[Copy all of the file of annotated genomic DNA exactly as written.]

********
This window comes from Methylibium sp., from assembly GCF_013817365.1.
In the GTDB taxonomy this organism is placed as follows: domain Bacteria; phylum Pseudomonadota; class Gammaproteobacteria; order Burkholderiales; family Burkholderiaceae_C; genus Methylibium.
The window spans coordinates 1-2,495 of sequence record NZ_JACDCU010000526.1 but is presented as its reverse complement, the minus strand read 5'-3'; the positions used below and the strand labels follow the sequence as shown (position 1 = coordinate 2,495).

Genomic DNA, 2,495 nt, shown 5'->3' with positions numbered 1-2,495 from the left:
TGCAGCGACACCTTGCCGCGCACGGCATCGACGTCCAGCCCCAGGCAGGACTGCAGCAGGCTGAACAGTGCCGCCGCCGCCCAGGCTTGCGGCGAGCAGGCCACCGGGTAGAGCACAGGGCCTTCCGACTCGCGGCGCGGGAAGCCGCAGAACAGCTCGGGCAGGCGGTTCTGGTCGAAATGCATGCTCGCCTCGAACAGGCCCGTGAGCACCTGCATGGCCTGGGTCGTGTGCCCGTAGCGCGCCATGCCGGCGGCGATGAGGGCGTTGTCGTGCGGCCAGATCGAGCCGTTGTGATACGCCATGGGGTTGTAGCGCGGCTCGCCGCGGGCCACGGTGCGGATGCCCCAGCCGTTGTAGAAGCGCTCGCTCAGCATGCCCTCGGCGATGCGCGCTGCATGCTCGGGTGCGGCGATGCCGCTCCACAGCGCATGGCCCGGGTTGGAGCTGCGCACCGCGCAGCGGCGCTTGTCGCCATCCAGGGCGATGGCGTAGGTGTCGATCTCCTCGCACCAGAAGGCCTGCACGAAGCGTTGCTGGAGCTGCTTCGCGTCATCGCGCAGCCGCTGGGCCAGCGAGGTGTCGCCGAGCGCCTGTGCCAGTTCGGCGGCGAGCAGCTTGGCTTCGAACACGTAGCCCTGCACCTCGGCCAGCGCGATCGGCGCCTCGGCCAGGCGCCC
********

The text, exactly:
This window comes from Methylibium sp., from assembly GCF_013817365.1.
In the GTDB taxonomy this organism is placed as follows: domain Bacteria; phylum Pseudomonadota; class Gammaproteobacteria; order Burkholderiales; family Burkholderiaceae_C; genus Methylibium.
The window spans coordinates 1-2,495 of sequence record NZ_JACDCU010000526.1 but is presented as its reverse complement, the minus strand read 5'-3'; the positions used below and the strand labels follow the sequence as shown (position 1 = coordinate 2,495).

Genomic DNA, 2,495 nt, shown 5'->3' with positions numbered 1-2,495 from the left:
TGCAGCGACACCTTGCCGCGCACGGCATCGACGTCCAGCCCCAGGCAGGACTGCAGCAGGCTGAACAGTGCCGCCGCCGCCCAGGCTTGCGGCGAGCAGGCCACCGGGTAGAGCACAGGGCCTTCCGACTCGCGGCGCGGGAAGCCGCAGAACAGCTCGGGCAGGCGGTTCTGGTCGAAATGCATGCTCGCCTCGAACAGGCCCGTGAGCACCTGCATGGCCTGGGTCGTGTGCCCGTAGCGCGCCATGCCGGCGGCGATGAGGGCGTTGTCGTGCGGCCAGATCGAGCCGTTGTGATACGCCATGGGGTTGTAGCGCGGCTCGCCGCGGGCCACGGTGCGGATGCCCCAGCCGTTGTAGAAGCGCTCGCTCAGCATGCCCTCGGCGATGCGCGCTGCATGCTCGGGTGCGGCGATGCCGCTCCACAGCGCATGGCCCGGGTTGGAGCTGCGCACCGCGCAGCGGCGCTTGTCGCCATCCAGGGCGATGGCGTAGGTGTCGATCTCCTCGCACCAGAAGGCCTGCACGAAGCGTTGCTGGAGCTGCTTCGCGTCATCGCGCAGCCGCTGGGCCAGCGAGGTGTCGCCGAGCGCCTGTGCCAGTTCGGCGGCGAGCAGCTTGGCTTCGAACACGTAGCCCTGCACCTCGGCCAGCGCGATCGGCGCCTCGGCCAGGCGCCC